ALBANY, N.Y. — New York and federal authorities have reached a $714 million settlement with Bank of New York Mellon Corp. in lawsuits alleging it fraudulently overcharged customers on currency trades for a decade.
Lawsuits filed in 2011 said BNY Mellon misrepresented rates it would give currency exchanges, providing clients nearly the worst rates of the trading day while promising the best, and then obtaining the best rates for itself — and keeping the difference.
The investigation began with a 2009 whistle-blower complaint led by Harry Markopolos, the financial specialist who alerted authorities to the Bernard Madoff scheme. Clients included public pension funds as well as mutual fund firms such as Fidelity Investments.
The Massachusetts state pension fund also was a client of BNY Mellon and had alleged that the company overcharged it by $29 million. In a separate settlement in 2013 with Massachusetts Secretary of State William F. Galvin, the bank agreed to reimburse the pension fund $15.5 million without admitting wrongdoing.
New York Attorney General Eric Schneiderman and US Attorney Preet Bharara said the bank misled customers and breached their trust. “The bank repeatedly deceived its customers and is paying a heavy penalty for it,’’ Bharara said in a statement.
The bank said this fully resolves lawsuits and enforcement proceedings concerning its standing instructions on foreign-exchange services for custody clients before early 2012.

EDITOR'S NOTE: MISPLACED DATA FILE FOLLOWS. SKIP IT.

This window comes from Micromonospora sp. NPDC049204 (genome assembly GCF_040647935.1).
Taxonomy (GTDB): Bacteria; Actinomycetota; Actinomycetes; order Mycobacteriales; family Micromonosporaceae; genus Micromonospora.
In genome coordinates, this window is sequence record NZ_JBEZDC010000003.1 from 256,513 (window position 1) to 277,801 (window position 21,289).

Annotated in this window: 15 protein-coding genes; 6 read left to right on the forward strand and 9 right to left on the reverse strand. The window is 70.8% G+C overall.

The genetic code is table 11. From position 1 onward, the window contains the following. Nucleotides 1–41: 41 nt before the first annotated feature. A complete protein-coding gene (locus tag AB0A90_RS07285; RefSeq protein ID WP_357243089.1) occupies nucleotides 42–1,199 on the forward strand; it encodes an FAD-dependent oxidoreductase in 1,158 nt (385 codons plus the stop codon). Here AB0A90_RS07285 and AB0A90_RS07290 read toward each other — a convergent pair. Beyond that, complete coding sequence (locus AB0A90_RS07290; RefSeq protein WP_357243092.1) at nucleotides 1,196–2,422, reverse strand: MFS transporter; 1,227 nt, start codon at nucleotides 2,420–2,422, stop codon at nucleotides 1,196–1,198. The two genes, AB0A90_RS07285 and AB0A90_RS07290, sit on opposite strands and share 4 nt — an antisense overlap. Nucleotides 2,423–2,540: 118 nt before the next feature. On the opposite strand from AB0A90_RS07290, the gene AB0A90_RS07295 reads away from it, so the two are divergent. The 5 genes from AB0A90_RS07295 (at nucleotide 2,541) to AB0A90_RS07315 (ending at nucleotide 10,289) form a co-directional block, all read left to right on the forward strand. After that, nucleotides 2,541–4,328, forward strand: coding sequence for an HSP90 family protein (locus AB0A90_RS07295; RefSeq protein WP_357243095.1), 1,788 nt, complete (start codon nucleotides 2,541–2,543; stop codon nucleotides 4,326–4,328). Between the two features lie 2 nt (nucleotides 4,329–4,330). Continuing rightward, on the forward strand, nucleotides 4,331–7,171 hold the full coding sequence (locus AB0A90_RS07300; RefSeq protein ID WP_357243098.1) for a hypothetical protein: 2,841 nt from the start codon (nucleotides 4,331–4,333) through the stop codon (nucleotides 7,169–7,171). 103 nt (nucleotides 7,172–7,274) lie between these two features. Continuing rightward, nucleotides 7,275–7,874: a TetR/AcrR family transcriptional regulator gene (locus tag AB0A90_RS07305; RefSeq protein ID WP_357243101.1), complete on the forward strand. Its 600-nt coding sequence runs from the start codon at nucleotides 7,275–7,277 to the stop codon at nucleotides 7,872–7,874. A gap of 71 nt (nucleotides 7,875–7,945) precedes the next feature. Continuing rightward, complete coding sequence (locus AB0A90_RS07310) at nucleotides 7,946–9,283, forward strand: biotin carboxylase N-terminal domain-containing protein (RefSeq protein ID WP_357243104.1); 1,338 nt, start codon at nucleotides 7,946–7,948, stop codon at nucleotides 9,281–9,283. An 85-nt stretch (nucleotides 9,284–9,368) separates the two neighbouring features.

“We are pleased to put these legacy FX matters behind us, which is in the best interest of our company and our constituents. We continue to improve our product offerings to ensure they are meeting client demand,” the bank said in a statement.
Under the settlement, the bank agreed to pay the Department of Justice and the New York attorney general $167.5 million each. The Department of Labor will receive $14 million, and the Securities and Exchange Commission, with which the company has reached a settlement in principle, will receive $30 million.
The company also has agreed to pay $335 million to settle the customer class-action litigation.
Boston-based State Street Corp. also has been part of the investigations into foreign-exchange trade pricing. Those cases are ongoing.
The company in February restated its fourth-quarter 2014 earnings to add $65 million to its legal reserves for potential settlements in the foreign exchange cases. It has now set aside a total of $185 million for these issues, $115 million of that in the fourth quarter.
Globe staff contributed to this report.